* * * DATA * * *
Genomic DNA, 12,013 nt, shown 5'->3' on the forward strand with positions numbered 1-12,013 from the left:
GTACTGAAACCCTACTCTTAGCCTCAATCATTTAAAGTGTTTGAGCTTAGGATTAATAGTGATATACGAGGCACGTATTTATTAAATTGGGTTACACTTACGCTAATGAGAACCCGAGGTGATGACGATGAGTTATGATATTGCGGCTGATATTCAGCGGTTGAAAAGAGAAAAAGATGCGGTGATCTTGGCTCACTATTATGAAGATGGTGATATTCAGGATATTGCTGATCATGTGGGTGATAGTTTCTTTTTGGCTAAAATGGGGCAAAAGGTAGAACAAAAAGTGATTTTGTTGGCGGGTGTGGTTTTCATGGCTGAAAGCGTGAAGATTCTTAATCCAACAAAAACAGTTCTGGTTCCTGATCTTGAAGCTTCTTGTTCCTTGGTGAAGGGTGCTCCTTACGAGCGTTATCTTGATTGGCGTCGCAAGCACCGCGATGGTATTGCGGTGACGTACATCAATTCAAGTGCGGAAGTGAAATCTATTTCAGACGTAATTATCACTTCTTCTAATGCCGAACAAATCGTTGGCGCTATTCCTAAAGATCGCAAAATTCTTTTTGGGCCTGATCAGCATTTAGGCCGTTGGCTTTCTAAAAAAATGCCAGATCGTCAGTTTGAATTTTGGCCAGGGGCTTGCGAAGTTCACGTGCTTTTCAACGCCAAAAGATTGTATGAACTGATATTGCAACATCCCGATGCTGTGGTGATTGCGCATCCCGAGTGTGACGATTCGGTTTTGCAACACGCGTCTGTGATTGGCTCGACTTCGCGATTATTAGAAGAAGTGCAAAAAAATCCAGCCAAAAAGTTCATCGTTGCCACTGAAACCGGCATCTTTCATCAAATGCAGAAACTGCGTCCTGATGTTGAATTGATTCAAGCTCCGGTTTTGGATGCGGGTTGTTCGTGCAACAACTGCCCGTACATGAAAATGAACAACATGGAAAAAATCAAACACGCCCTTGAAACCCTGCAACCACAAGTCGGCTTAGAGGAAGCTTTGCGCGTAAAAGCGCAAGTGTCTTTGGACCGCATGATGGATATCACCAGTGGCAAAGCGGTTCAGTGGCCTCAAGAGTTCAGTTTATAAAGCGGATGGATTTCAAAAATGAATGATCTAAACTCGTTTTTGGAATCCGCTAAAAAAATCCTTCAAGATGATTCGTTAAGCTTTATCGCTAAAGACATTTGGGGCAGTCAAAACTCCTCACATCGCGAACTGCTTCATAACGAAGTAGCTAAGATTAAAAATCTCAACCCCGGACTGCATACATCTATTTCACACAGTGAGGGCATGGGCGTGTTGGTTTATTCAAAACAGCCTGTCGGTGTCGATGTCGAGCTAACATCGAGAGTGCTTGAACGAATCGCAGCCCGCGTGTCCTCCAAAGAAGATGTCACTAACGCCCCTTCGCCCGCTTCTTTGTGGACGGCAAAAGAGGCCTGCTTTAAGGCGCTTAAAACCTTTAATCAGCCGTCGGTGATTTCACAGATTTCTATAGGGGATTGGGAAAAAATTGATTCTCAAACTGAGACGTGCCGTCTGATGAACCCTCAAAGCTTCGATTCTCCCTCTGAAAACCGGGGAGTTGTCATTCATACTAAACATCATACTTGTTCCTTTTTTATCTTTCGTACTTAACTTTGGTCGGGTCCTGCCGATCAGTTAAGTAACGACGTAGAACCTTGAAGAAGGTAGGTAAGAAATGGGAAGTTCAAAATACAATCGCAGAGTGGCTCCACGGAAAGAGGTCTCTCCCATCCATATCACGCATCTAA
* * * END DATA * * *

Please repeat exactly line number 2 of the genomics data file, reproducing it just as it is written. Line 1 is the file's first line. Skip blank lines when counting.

GTACTGAAACCCTACTCTTAGCCTCAATCATTTAAAGTGTTTGAGCTTAGGATTAATAGTGATATACGAGGCACGTATTTATTAAATTGGGTTACACTTACGCTAATGAGAACCCGAGGTGATGACGATGAGTTATGATATTGCGGCTGATATTCAGCGGTTGAAAAGAGAAAAAGATGCGGTGATCTTGGCTCACTATTATGAAGATGGTGATATTCAGGATATTGCTGATCATGTGGGTGATAGTTTCTTTTTGGCTAAAATGGGGCAAAAGGTAGAACAAAAAGTGATTTTGTTGGCGGGTGTGGTTTTCATGGCTGAAAGCGTGAAGATTCTTAATCCAACAAAAACAGTTCTGGTTCCTGATCTTGAAGCTTCTTGTTCCTTGGTGAAGGGTGCTCCTTACGAGCGTTATCTTGATTGGCGTCGCAAGCACCGCGATGGTATTGCGGTGACGTACATCAATTCAAGTGCGGAAGTGAAATCTATTTCAGACGTAATTATCACTTCTTCTAATGCCGAACAAATCGTTGGCGCTATTCCTAAAGATCGCAAAATTCTTTTTGGGCCTGATCAGCATTTAGGCCGTTGGCTTTCTAAAAAAATGCCAGATCGTCAGTTTGAATTTTGGCCAGGGGCTTGCGAAGTTCACGTGCTTTTCAACGCCAAAAGATTGTATGAACTGATATTGCAACATCCCGATGCTGTGGTGATTGCGCATCCCGAGTGTGACGATTCGGTTTTGCAACACGCGTCTGTGATTGGCTCGACTTCGCGATTATTAGAAGAAGTGCAAAAAAATCCAGCCAAAAAGTTCATCGTTGCCACTGAAACCGGCATCTTTCATCAAATGCAGAAACTGCGTCCTGATGTTGAATTGATTCAAGCTCCGGTTTTGGATGCGGGTTGTTCGTGCAACAACTGCCCGTACATGAAAATGAACAACATGGAAAAAATCAAACACGCCCTTGAAACCCTGCAACCACAAGTCGGCTTAGAGGAAGCTTTGCGCGTAAAAGCGCAAGTGTCTTTGGACCGCATGATGGATATCACCAGTGGCAAAGCGGTTCAGTGGCCTCAAGAGTTCAGTTTATAAAGCGGATGGATTTCAAAAATGAATGATCTAAACTCGTTTTTGGAATCCGCTAAAAAAATCCTTCAAGATGATTCGTTAAGCTTTATCGCTAAAGACATTTGGGGCAGTCAAAACTCCTCACATCGCGAACTGCTTCATAACGAAGTAGCTAAGATTAAAAATCTCAACCCCGGACTGCATACATCTATTTCACACAGTGAGGGCATGGGCGTGTTGGTTTATTCAAAACAGCCTGTCGGTGTCGATGTCGAGCTAACATCGAGAGTGCTTGAACGAATCGCAGCCCGCGTGTCCTCCAAAGAAGATGTCACTAACGCCCCTTCGCCCGCTTCTTTGTGGACGGCAAAAGAGGCCTGCTTTAAGGCGCTTAAAACCTTTAATCAGCCGTCGGTGATTTCACAGATTTCTATAGGGGATTGGGAAAAAATTGATTCTCAAACTGAGACGTGCCGTCTGATGAACCCTCAAAGCTTCGATTCTCCCTCTGAAAACCGGGGAGTTGTCATTCATACTAAACATCATACTTGTTCCTTTTTTATCTTTCGTACTTAACTTTGGTCGGGTCCTGCCGATCAGTTAAGTAACGACGTAGAACCTTGAAGAAGGTAGGTAAGAAATGGGAAGTTCAAAATACAATCGCAGAGTGGCTCCACGGAAAGAGGTCTCTCCCATCCATATCACGCATCTAA